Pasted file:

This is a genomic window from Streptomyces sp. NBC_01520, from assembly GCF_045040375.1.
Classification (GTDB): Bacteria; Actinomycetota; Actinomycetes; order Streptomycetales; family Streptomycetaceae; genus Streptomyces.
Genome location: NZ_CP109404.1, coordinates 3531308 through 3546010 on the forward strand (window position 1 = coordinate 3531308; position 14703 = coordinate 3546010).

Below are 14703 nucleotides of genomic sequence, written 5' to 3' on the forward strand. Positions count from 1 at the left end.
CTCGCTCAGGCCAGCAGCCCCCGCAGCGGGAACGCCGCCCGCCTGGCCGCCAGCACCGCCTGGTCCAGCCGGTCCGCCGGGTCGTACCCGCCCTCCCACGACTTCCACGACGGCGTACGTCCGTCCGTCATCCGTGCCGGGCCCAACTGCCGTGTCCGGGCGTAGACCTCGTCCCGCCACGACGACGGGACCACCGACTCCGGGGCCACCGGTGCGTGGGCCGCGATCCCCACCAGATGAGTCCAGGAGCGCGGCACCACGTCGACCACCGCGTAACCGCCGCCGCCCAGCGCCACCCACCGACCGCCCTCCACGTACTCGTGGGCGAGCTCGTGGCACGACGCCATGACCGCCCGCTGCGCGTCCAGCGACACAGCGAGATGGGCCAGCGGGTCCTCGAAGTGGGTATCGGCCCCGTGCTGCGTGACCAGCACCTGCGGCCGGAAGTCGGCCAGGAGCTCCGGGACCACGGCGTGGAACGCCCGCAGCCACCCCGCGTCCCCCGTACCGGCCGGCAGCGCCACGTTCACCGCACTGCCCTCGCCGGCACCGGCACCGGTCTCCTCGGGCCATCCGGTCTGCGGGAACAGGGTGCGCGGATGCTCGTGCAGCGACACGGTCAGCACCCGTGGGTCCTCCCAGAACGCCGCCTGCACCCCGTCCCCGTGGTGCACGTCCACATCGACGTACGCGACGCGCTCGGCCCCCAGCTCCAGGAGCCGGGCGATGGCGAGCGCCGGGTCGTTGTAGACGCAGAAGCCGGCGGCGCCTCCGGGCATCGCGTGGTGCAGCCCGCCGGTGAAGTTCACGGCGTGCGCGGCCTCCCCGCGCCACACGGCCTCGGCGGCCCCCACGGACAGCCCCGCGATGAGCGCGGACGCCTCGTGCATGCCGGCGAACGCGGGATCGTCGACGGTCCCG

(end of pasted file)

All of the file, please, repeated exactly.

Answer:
This is a genomic window from Streptomyces sp. NBC_01520, from assembly GCF_045040375.1.
Classification (GTDB): Bacteria; Actinomycetota; Actinomycetes; order Streptomycetales; family Streptomycetaceae; genus Streptomyces.
Genome location: NZ_CP109404.1, coordinates 3531308 through 3546010 on the forward strand (window position 1 = coordinate 3531308; position 14703 = coordinate 3546010).

Below are 14703 nucleotides of genomic sequence, written 5' to 3' on the forward strand. Positions count from 1 at the left end.
CTCGCTCAGGCCAGCAGCCCCCGCAGCGGGAACGCCGCCCGCCTGGCCGCCAGCACCGCCTGGTCCAGCCGGTCCGCCGGGTCGTACCCGCCCTCCCACGACTTCCACGACGGCGTACGTCCGTCCGTCATCCGTGCCGGGCCCAACTGCCGTGTCCGGGCGTAGACCTCGTCCCGCCACGACGACGGGACCACCGACTCCGGGGCCACCGGTGCGTGGGCCGCGATCCCCACCAGATGAGTCCAGGAGCGCGGCACCACGTCGACCACCGCGTAACCGCCGCCGCCCAGCGCCACCCACCGACCGCCCTCCACGTACTCGTGGGCGAGCTCGTGGCACGACGCCATGACCGCCCGCTGCGCGTCCAGCGACACAGCGAGATGGGCCAGCGGGTCCTCGAAGTGGGTATCGGCCCCGTGCTGCGTGACCAGCACCTGCGGCCGGAAGTCGGCCAGGAGCTCCGGGACCACGGCGTGGAACGCCCGCAGCCACCCCGCGTCCCCCGTACCGGCCGGCAGCGCCACGTTCACCGCACTGCCCTCGCCGGCACCGGCACCGGTCTCCTCGGGCCATCCGGTCTGCGGGAACAGGGTGCGCGGATGCTCGTGCAGCGACACGGTCAGCACCCGTGGGTCCTCCCAGAACGCCGCCTGCACCCCGTCCCCGTGGTGCACGTCCACATCGACGTACGCGACGCGCTCGGCCCCCAGCTCCAGGAGCCGGGCGATGGCGAGCGCCGGGTCGTTGTAGACGCAGAAGCCGGCGGCGCCTCCGGGCATCGCGTGGTGCAGCCCGCCGGTGAAGTTCACGGCGTGCGCGGCCTCCCCGCGCCACACGGCCTCGGCGGCCCCCACGGACAGCCCCGCGATGAGCGCGGACGCCTCGTGCATGCCGGCGAACGCGGGATCGTCGACGGTCCCG